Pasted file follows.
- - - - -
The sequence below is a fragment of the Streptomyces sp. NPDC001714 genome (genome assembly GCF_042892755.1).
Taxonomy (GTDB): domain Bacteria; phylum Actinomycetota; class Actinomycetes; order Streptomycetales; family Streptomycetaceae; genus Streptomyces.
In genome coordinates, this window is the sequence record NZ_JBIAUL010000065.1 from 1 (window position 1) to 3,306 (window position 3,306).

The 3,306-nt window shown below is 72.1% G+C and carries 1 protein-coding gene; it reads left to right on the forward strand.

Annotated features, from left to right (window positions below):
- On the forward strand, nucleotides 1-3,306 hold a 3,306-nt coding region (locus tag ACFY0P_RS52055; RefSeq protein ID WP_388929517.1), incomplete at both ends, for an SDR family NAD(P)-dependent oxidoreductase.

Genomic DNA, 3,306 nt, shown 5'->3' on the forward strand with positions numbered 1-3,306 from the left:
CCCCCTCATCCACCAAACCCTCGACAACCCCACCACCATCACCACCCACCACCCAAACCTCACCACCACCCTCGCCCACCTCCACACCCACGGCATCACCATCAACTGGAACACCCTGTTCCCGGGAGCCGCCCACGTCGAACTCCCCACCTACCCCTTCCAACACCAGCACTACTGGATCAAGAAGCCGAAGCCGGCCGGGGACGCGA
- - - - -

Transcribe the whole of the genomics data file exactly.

The sequence below is a fragment of the Streptomyces sp. NPDC001714 genome (genome assembly GCF_042892755.1).
Taxonomy (GTDB): domain Bacteria; phylum Actinomycetota; class Actinomycetes; order Streptomycetales; family Streptomycetaceae; genus Streptomyces.
In genome coordinates, this window is the sequence record NZ_JBIAUL010000065.1 from 1 (window position 1) to 3,306 (window position 3,306).

The 3,306-nt window shown below is 72.1% G+C and carries 1 protein-coding gene; it reads left to right on the forward strand.

Annotated features, from left to right (window positions below):
- On the forward strand, nucleotides 1-3,306 hold a 3,306-nt coding region (locus tag ACFY0P_RS52055; RefSeq protein ID WP_388929517.1), incomplete at both ends, for an SDR family NAD(P)-dependent oxidoreductase.

Genomic DNA, 3,306 nt, shown 5'->3' on the forward strand with positions numbered 1-3,306 from the left:
CCCCCTCATCCACCAAACCCTCGACAACCCCACCACCATCACCACCCACCACCCAAACCTCACCACCACCCTCGCCCACCTCCACACCCACGGCATCACCATCAACTGGAACACCCTGTTCCCGGGAGCCGCCCACGTCGAACTCCCCACCTACCCCTTCCAACACCAGCACTACTGGATCAAGAAGCCGAAGCCGGCCGGGGACGCGA